Trapped in the extinction vortex? Strong genetic effects in a declining vertebrate population
1 Department of Zoology, University of Gothenburg, Box 463, Gothenburg, 405 30, Sweden
2 Ljungvägen 3, Väröbacka, 430 22, Sweden
3 Rannevägen 12, Varberg, 432 95, Sweden
BMC Evolutionary Biology 2010, 10:33 doi:10.1186/1471-2148-10-33Published: 2 February 2010
Inbreeding and loss of genetic diversity are expected to increase the extinction risk of small populations, but detailed tests in natural populations are scarce. We combine long-term population and fitness data with those from two types of molecular markers to examine the role of genetic effects in a declining metapopulation of southern dunlins Calidris alpina schinzii, an endangered shorebird.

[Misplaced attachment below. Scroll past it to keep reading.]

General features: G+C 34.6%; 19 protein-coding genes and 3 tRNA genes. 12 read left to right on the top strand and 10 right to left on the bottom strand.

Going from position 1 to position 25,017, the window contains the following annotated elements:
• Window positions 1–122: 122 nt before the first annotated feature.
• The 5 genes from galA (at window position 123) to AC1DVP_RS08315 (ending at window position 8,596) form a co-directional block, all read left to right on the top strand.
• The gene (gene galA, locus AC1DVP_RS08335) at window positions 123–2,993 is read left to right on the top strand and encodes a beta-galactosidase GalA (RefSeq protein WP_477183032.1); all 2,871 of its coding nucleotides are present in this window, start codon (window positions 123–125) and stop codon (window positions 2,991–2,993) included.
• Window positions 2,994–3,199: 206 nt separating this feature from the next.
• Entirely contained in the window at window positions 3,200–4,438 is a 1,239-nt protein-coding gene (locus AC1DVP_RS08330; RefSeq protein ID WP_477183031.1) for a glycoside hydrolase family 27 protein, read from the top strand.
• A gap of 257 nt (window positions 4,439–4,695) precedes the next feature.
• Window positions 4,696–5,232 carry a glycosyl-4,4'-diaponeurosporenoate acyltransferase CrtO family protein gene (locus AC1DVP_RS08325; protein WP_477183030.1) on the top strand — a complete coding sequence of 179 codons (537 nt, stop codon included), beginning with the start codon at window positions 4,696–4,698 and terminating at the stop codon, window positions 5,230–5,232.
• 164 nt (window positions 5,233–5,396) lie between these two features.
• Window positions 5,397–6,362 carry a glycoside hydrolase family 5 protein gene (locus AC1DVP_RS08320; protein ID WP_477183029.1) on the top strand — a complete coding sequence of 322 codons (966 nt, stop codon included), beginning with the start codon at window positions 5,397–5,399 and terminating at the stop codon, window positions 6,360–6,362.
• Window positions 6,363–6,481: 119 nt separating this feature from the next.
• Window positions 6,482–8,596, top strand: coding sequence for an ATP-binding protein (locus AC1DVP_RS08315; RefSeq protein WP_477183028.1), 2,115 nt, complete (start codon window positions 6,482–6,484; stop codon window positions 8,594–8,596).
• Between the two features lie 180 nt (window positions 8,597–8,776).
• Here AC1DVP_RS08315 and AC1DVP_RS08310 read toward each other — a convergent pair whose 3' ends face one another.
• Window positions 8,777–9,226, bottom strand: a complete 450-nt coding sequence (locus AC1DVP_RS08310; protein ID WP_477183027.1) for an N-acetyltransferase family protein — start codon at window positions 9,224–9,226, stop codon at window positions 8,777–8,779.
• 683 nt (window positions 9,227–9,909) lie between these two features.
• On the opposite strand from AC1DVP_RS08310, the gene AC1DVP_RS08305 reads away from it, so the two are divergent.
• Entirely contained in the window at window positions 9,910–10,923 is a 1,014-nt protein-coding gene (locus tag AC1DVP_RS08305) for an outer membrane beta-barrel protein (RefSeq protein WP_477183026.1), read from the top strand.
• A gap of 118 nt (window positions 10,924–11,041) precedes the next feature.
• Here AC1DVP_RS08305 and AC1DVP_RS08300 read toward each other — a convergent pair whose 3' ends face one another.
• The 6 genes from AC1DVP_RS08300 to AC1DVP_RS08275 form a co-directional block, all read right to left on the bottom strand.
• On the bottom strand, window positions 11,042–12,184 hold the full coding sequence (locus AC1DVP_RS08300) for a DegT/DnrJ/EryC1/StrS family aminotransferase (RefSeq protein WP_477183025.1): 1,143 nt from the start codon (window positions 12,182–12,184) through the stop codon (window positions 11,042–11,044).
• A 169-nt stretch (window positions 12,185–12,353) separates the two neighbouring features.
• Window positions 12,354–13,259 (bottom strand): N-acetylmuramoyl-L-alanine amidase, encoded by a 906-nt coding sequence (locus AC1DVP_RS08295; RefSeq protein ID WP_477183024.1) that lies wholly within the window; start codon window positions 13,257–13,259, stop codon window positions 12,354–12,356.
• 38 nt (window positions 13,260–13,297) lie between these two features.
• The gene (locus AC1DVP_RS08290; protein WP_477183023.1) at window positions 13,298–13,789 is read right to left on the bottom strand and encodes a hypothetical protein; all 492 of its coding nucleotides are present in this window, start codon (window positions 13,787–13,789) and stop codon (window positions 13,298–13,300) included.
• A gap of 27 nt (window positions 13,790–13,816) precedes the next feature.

The decline is associated with increased pairings between related individuals, including close inbreeding (as revealed by both field observations of parentage and molecular markers). Furthermore, reduced genetic diversity seems to affect individual fitness at several life stages. Higher genetic similarity between mates correlates negatively with the pair's hatching success. Moreover, offspring produced by related parents are more homozygous and suffer from increased mortality during embryonic development and possibly also after hatching.
Our results demonstrate strong genetic effects in a rapidly declining population, emphasizing the importance of genetic factors for the persistence of small populations.